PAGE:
One of the easier ways to understand how the Indian and Chinese cultures have influenced Mauritius is by observing the skyline. The island has all kinds of temples including Sagar Shiv Mandir, Sri Prasanna Venkateshwara Temple, Pandurang Kshetra Mandir and Kwan Tee Pagoda. The very popular Sri Draupadi Amman Kovil, which is visited by hundreds of devotees, has a rare idol of Draupadi installed in it.

The island of Mauritius not only offers scenic blue beaches, sparkling blue waters and idyllic sunsets for couples looking for private space. It also has a plethora of cultural, culinary and adventure activities, thereby making it a perfect holiday destination.

Before my visit to the island, images of beaches and seas were the only thoughts I had in my mind about Mauritius. The trip indeed changed my perceptions as I got embedded with the uniqueness of the beautiful island – both on social and cultural fonts – creating memories of a lifetime.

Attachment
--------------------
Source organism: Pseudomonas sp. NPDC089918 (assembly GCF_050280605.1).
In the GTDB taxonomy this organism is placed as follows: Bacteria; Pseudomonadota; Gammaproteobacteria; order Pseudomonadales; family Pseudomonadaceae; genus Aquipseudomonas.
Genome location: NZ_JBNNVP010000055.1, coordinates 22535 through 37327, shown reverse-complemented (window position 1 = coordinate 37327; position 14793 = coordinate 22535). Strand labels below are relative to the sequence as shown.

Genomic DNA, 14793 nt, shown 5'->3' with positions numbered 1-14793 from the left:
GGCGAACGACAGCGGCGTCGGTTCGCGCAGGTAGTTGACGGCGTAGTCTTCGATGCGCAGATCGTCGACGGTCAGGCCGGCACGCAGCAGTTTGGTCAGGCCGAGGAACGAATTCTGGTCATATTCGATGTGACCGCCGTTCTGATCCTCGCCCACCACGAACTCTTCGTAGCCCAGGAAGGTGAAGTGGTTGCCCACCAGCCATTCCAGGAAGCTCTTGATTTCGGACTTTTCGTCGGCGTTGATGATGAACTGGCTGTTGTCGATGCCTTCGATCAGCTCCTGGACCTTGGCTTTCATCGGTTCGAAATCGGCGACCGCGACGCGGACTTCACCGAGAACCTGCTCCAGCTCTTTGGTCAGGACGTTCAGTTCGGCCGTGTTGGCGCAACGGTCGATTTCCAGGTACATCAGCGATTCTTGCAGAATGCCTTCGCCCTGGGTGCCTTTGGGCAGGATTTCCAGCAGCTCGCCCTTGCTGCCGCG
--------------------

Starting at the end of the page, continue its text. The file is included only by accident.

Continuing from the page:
Traveller's Fact File:

How to reach

Air: International flights to Mauritius land at the Sir Seewoosagur Ramgoolam International Airport, which is about 50 km from the capital city of Port Louis.

Road: To enjoy the road journey, one can reach the SSR Airport and take a bus to their desired destination. Buses available from the airport are 09, 10, and 198.

Sea: Board a cruise to Port Louis from the ports of Mumbai or Chennai or choose to take a boat ride to Mauritius from Madagascar and have a luxurious experience.

Places to visit

Black River Gorges National Park, Pereybere Beach, Casela World of Adventures, Trou Aux Biches, Anse La Raie, Curepipe, Ganga Talao, Le Pouce and Quatre Bornes are the major attractions in Mauritius

Accommodation Mauritius offers a range of accommodation solutions such as hotels, private resorts, vacation villas and vacation apartments in different price levels and standards. Accordingly, the room price can vary drastically according to the ranking of the hotel, the season in which you are visiting Mauritius, the period you plan to stay, and so on.